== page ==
Platform trials are generally regarded as an innovative approach to address clinical valuation of early stage candidates, regardless of modality as the evidence evolves. As a type of randomized clinical trial (RCT) design construct in which multiple interventions are evaluated concurrently against a common control group allowing new interventions to be added and the control group to be updated throughout the trial, they provide a dynamic and efficient mechanism to compare and potentially discriminate new treatment candidates. Their recent use in the evaluation of new therapies for COVID-19 has spurred new interest in the approach. The paucity of platform trials is less influenced by the novelty and operational requirements as opposed to concerns regarding the sharing of intellectual property (IP) and the lack of infrastructure to operationalize the conduct in the context of IP and data sharing. We provide a mechanism how this can be accomplished through the use of a digital research environment (DRE) providing a safe and secure platform for clinical researchers, quantitative and physician scientists to analyze and develop tools (e.g., models) on sensitive data with the confidence that the data and models developed are protected. A DRE, in this context, expands on the concept of a trusted research environment (TRE) by providing remote access to data alongside tools for analysis in a securely controlled workspace, while allowing data and tools to be findable, accessible, interoperable, and reusable (FAIR), version-controlled, and dynamically grow in size or quality as a result of each treatment evaluated in the trial.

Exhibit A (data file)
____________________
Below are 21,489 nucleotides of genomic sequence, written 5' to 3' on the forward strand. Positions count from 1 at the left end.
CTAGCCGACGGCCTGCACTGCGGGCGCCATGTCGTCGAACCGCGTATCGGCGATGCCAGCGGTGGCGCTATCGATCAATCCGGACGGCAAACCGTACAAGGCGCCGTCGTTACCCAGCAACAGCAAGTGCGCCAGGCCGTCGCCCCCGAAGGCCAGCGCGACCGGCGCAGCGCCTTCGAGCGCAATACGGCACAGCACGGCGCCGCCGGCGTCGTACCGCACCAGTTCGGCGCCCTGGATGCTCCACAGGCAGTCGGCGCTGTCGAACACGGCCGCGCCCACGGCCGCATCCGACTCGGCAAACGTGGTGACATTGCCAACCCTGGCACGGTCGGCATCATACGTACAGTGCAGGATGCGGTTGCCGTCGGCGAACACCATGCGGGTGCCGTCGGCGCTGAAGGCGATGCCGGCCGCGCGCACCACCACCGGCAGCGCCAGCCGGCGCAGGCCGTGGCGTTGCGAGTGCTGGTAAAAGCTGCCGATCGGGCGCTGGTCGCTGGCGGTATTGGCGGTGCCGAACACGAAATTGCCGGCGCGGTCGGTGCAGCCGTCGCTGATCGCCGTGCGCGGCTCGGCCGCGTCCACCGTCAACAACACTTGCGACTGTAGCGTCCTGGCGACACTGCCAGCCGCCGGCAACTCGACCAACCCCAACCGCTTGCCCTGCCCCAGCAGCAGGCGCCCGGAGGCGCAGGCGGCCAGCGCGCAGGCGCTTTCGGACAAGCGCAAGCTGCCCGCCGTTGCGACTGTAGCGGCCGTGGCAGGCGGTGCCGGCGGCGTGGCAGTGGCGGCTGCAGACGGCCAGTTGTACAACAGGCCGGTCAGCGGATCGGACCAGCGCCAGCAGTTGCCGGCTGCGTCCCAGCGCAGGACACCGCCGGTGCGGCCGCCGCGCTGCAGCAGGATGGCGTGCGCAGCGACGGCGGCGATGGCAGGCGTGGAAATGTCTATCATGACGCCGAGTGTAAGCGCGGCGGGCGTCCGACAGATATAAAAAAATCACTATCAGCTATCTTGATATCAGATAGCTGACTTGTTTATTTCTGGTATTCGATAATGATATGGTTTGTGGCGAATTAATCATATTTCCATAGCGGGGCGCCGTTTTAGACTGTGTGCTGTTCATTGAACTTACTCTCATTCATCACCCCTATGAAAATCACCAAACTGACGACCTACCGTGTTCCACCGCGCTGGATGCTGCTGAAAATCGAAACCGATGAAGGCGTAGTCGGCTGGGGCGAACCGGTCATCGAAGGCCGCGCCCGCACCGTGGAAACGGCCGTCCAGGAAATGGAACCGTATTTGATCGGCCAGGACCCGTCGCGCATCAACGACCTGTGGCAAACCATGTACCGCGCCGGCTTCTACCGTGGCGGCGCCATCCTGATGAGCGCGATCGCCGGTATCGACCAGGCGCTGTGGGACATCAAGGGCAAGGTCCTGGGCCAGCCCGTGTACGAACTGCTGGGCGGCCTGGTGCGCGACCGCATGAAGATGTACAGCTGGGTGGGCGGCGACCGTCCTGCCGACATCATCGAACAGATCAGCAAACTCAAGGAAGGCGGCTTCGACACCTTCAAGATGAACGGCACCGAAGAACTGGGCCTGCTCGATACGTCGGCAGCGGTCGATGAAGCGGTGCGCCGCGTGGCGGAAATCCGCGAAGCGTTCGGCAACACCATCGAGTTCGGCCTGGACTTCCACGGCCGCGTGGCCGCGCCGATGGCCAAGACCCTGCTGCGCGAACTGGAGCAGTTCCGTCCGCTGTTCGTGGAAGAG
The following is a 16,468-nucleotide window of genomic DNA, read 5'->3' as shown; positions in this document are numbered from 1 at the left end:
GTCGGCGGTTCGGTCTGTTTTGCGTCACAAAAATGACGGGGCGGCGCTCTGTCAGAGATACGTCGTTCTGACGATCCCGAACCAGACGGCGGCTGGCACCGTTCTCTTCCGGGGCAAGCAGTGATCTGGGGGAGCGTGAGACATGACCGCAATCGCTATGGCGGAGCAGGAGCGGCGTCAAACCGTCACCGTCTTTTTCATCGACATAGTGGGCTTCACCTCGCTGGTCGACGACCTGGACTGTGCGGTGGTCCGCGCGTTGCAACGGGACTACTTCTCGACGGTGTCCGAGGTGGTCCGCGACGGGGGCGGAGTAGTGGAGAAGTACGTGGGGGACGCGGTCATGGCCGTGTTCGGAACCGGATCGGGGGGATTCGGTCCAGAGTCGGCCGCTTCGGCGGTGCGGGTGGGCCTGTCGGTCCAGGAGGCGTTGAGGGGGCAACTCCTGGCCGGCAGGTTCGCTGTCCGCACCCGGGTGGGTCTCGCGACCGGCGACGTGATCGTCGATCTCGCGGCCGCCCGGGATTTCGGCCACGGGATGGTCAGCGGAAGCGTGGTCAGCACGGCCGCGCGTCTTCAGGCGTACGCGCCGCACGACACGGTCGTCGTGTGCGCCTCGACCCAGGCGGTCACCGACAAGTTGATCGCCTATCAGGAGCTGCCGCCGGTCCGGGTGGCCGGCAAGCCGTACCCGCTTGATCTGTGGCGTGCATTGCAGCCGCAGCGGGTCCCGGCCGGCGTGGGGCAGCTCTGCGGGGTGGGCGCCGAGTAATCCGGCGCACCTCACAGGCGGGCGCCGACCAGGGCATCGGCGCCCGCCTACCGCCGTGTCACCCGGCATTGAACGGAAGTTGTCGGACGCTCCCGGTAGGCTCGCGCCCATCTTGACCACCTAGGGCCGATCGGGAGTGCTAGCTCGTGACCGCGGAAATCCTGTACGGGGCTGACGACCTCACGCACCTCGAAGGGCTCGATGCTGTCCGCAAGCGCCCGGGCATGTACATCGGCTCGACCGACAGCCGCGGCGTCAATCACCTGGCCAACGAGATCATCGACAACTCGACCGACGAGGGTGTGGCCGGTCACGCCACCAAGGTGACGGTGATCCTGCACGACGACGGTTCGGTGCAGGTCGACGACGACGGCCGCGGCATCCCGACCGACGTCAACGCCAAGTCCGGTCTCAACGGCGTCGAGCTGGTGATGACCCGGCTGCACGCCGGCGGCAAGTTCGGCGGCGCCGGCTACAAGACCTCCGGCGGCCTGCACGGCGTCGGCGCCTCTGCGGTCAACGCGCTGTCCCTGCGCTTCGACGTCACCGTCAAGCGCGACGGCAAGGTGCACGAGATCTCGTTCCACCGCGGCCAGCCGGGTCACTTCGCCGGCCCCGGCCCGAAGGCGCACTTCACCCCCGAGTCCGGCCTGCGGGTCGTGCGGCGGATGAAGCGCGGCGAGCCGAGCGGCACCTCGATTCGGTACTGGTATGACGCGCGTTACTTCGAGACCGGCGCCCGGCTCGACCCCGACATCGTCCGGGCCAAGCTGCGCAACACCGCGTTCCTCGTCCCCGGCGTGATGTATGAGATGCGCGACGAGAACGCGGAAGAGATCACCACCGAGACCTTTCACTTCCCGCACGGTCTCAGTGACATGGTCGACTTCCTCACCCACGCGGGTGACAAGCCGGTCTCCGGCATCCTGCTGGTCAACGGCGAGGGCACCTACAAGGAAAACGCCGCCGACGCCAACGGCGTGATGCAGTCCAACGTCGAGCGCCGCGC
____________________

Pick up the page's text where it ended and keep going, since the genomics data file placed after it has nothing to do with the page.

Assuntos
COVID-19 , Humanos , Disseminação de Informação/métodos , SARS-CoV-2 , Ensaios Clínicos Controlados Aleatórios como Assunto/métodos , Projetos de Pesquisa , Propriedade Intelectual
3.
PLoS One ; 19(5): e0303802, 2024.
Artigo em Inglês | MEDLINE | ID: mdl-38768189

RESUMO